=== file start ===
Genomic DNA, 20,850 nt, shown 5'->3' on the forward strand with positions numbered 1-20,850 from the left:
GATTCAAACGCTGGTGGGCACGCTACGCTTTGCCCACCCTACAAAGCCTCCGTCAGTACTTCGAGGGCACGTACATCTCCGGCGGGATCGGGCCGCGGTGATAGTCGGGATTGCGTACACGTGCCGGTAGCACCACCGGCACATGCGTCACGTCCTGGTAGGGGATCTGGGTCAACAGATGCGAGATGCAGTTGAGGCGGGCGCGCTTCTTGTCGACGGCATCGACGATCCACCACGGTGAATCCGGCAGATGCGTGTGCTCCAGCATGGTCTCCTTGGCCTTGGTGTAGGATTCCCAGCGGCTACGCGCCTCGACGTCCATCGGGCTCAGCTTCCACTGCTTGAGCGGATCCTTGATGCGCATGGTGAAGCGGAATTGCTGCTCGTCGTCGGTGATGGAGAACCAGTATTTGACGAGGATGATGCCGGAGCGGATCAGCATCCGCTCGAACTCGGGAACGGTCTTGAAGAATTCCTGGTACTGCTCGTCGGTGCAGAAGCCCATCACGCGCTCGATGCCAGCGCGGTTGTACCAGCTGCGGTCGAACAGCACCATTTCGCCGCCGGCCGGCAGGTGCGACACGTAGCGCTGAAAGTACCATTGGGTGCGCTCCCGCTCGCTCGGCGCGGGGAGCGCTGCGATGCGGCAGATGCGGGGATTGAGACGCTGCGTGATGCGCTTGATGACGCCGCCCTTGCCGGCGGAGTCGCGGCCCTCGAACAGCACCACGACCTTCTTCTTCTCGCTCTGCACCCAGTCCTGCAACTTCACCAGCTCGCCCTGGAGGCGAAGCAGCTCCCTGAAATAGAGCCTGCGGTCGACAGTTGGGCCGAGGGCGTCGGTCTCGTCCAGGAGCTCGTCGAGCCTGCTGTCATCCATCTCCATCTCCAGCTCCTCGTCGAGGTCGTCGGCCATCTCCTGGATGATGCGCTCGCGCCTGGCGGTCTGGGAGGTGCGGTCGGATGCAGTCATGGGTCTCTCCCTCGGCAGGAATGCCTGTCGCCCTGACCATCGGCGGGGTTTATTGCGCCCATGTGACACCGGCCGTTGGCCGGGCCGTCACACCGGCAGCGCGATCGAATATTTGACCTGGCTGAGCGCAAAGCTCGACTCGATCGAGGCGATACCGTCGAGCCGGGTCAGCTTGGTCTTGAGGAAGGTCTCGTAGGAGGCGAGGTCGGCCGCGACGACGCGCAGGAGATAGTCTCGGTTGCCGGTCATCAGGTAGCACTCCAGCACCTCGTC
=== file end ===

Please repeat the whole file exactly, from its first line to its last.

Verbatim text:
Genomic DNA, 20,850 nt, shown 5'->3' on the forward strand with positions numbered 1-20,850 from the left:
GATTCAAACGCTGGTGGGCACGCTACGCTTTGCCCACCCTACAAAGCCTCCGTCAGTACTTCGAGGGCACGTACATCTCCGGCGGGATCGGGCCGCGGTGATAGTCGGGATTGCGTACACGTGCCGGTAGCACCACCGGCACATGCGTCACGTCCTGGTAGGGGATCTGGGTCAACAGATGCGAGATGCAGTTGAGGCGGGCGCGCTTCTTGTCGACGGCATCGACGATCCACCACGGTGAATCCGGCAGATGCGTGTGCTCCAGCATGGTCTCCTTGGCCTTGGTGTAGGATTCCCAGCGGCTACGCGCCTCGACGTCCATCGGGCTCAGCTTCCACTGCTTGAGCGGATCCTTGATGCGCATGGTGAAGCGGAATTGCTGCTCGTCGTCGGTGATGGAGAACCAGTATTTGACGAGGATGATGCCGGAGCGGATCAGCATCCGCTCGAACTCGGGAACGGTCTTGAAGAATTCCTGGTACTGCTCGTCGGTGCAGAAGCCCATCACGCGCTCGATGCCAGCGCGGTTGTACCAGCTGCGGTCGAACAGCACCATTTCGCCGCCGGCCGGCAGGTGCGACACGTAGCGCTGAAAGTACCATTGGGTGCGCTCCCGCTCGCTCGGCGCGGGGAGCGCTGCGATGCGGCAGATGCGGGGATTGAGACGCTGCGTGATGCGCTTGATGACGCCGCCCTTGCCGGCGGAGTCGCGGCCCTCGAACAGCACCACGACCTTCTTCTTCTCGCTCTGCACCCAGTCCTGCAACTTCACCAGCTCGCCCTGGAGGCGAAGCAGCTCCCTGAAATAGAGCCTGCGGTCGACAGTTGGGCCGAGGGCGTCGGTCTCGTCCAGGAGCTCGTCGAGCCTGCTGTCATCCATCTCCATCTCCAGCTCCTCGTCGAGGTCGTCGGCCATCTCCTGGATGATGCGCTCGCGCCTGGCGGTCTGGGAGGTGCGGTCGGATGCAGTCATGGGTCTCTCCCTCGGCAGGAATGCCTGTCGCCCTGACCATCGGCGGGGTTTATTGCGCCCATGTGACACCGGCCGTTGGCCGGGCCGTCACACCGGCAGCGCGATCGAATATTTGACCTGGCTGAGCGCAAAGCTCGACTCGATCGAGGCGATACCGTCGAGCCGGGTCAGCTTGGTCTTGAGGAAGGTCTCGTAGGAGGCGAGGTCGGCCGCGACGACGCGCAGGAGATAGTCTCGGTTGCCGGTCATCAGGTAGCACTCCAGCACCTCGTC